We’re not so different. Each one of us also longs for that answer because we too know the separation and brokenness of our own lives. We’ve lived in isolation. We have been trapped in grief. And we have carried the burden of guilt. The truth of those situations often reveals itself in the many personas we wear. At some level we all project various personas or images of how we want others to see us and how we want to see ourselves. Sometimes it’s as simple as saying, “I can’t go to the shops looking like this. I haven’t had a shave and my hair is a mess.” Or we smile and say, “Yeah, I’m good,” and quickly change the subject when the truth is we are hanging on by a thread and not sure how we’ll get through the rest of the day. We don’t want our life to be seen in it’s unmade-up condition.
You see, we use our personas as masks to hide the truth of what our life is like and who we are. The tragedy is that they also hide who we might become. It seems that those masks most often arise from the many voices that live within us. They are the voices of low self esteem, guilt, grief, fear, anger and judgment. They are the voices that keep us in constant comparison and competition with others. They are voices that demand perfectionism, asking, “What have you done for me today?” The voices are never satisfied. We are never able to do or be enough. Every one of those is a false voice, the voice of the unclean spirit that separates us from our authentic self, from all that we love and all who love us.
The reality of it all, is that deep down we long for intimacy and authenticity but the last thing we want is to be found out, to have someone see us for who we truly are and who we are not. We don’t want to drop our guard so we put on a good front hoping that will gain us approval, acceptance and love. We say the right things, act the right way, dress and behave a certain way, even believe the right way, and all the while we are creating ourselves in the image and likeness of the unclean spirit. The problem is that those personas we put up, keep us from having the very things we think they will gain us; things like intimacy, love, acceptance, healing, forgiveness and authenticity. The personas offer no possibility for life to flourish and be abundant. Still we hold on to those false voices, voices that collectively ask, “Have you come to destroy us?”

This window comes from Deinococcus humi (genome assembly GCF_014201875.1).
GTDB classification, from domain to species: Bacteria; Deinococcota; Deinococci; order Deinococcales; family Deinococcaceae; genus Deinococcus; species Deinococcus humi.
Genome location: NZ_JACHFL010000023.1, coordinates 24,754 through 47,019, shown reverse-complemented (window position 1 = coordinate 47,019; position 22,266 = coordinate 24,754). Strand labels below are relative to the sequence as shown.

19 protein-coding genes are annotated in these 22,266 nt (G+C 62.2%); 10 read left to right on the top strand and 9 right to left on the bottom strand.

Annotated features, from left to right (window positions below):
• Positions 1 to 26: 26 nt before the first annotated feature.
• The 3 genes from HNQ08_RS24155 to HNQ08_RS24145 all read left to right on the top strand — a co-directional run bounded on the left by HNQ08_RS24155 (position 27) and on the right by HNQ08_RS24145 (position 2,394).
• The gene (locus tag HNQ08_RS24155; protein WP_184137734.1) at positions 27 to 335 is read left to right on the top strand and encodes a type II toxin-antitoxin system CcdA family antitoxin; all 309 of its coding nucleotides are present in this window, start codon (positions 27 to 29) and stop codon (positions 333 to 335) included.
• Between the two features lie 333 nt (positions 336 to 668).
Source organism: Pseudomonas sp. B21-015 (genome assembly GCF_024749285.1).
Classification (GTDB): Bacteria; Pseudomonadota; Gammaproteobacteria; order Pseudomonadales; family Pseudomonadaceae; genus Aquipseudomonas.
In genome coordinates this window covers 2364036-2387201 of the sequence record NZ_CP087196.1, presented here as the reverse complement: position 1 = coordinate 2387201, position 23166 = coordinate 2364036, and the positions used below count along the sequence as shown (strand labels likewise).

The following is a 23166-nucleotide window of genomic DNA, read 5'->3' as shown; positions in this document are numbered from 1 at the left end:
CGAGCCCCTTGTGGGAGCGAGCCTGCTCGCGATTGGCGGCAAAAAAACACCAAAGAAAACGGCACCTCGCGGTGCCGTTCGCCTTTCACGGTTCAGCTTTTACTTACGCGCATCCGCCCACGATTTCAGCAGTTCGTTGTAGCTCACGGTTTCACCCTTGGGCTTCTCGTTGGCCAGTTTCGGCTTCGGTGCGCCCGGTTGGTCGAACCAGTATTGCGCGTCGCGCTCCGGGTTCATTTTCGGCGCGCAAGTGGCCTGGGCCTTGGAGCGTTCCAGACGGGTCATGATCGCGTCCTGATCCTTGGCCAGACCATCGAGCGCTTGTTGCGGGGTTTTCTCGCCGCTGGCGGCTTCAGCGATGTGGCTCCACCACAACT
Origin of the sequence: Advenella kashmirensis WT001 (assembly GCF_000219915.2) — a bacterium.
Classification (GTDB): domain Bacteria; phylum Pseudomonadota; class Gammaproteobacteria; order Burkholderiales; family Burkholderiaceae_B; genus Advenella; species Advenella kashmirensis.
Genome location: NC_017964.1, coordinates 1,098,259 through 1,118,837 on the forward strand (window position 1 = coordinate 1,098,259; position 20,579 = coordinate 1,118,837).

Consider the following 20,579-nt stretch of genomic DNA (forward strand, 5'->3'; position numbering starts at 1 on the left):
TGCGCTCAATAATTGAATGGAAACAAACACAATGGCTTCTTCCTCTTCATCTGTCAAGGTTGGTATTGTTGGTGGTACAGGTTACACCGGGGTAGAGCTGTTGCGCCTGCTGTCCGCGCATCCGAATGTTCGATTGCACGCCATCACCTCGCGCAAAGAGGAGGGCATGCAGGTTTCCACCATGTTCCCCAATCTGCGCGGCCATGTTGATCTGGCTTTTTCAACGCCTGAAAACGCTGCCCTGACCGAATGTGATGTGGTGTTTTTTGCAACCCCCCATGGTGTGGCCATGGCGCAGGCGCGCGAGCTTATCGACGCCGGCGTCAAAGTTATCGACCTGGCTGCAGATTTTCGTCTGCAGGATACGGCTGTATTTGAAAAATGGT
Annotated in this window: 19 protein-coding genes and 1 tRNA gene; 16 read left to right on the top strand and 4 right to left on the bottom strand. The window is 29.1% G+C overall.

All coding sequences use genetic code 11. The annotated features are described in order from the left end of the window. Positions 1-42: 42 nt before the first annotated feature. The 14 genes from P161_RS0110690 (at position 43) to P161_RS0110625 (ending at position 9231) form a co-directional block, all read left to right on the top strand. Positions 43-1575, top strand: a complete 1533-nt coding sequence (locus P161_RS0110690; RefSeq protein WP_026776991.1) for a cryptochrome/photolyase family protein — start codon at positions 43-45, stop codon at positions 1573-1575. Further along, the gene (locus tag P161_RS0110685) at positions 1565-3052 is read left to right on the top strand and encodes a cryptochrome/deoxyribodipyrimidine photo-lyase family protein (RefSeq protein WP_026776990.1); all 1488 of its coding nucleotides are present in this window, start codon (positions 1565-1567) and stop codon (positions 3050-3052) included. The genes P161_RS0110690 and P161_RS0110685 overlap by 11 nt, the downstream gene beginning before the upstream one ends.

That is exactly what Jesus has come for. He has come to destroy. He silences our false voices. He casts out all our personas and makes us people with a clean spirit. He has everything to do with us. He stands before us as the mirror image of who we can become. There is no aspect of our life about which he is not concerned. He calls us into our true self, the one made in the image and likeness of God. He calls us back into the beauty and wholeness of our original creation. Today’s gospel is as much about calling forth as it is about casting out.
The true voice and the true image are always present. That’s why the man with an unclean spirit can cry out, “I know who you are, the Holy One of God.” He speaks from a deep place of knowing. His recognition of Jesus is at a profound level a recognition of himself and his own holiness. For every voice that denies that and leaves us crying, “What have you do to with us?” Jesus says, “Shhh. Be quiet. That’s not who you are. You are mine and I have everything to do with you.” Listen to that voice and you too will be amazed and astounded at what can become of your life. Amen
Archdeacon Kaio Karipa
The Venerable Kaio Karipa
The Sydney Maori Anglican Fellowship Church of Te Wairua Tapu
Photo: Jan 2020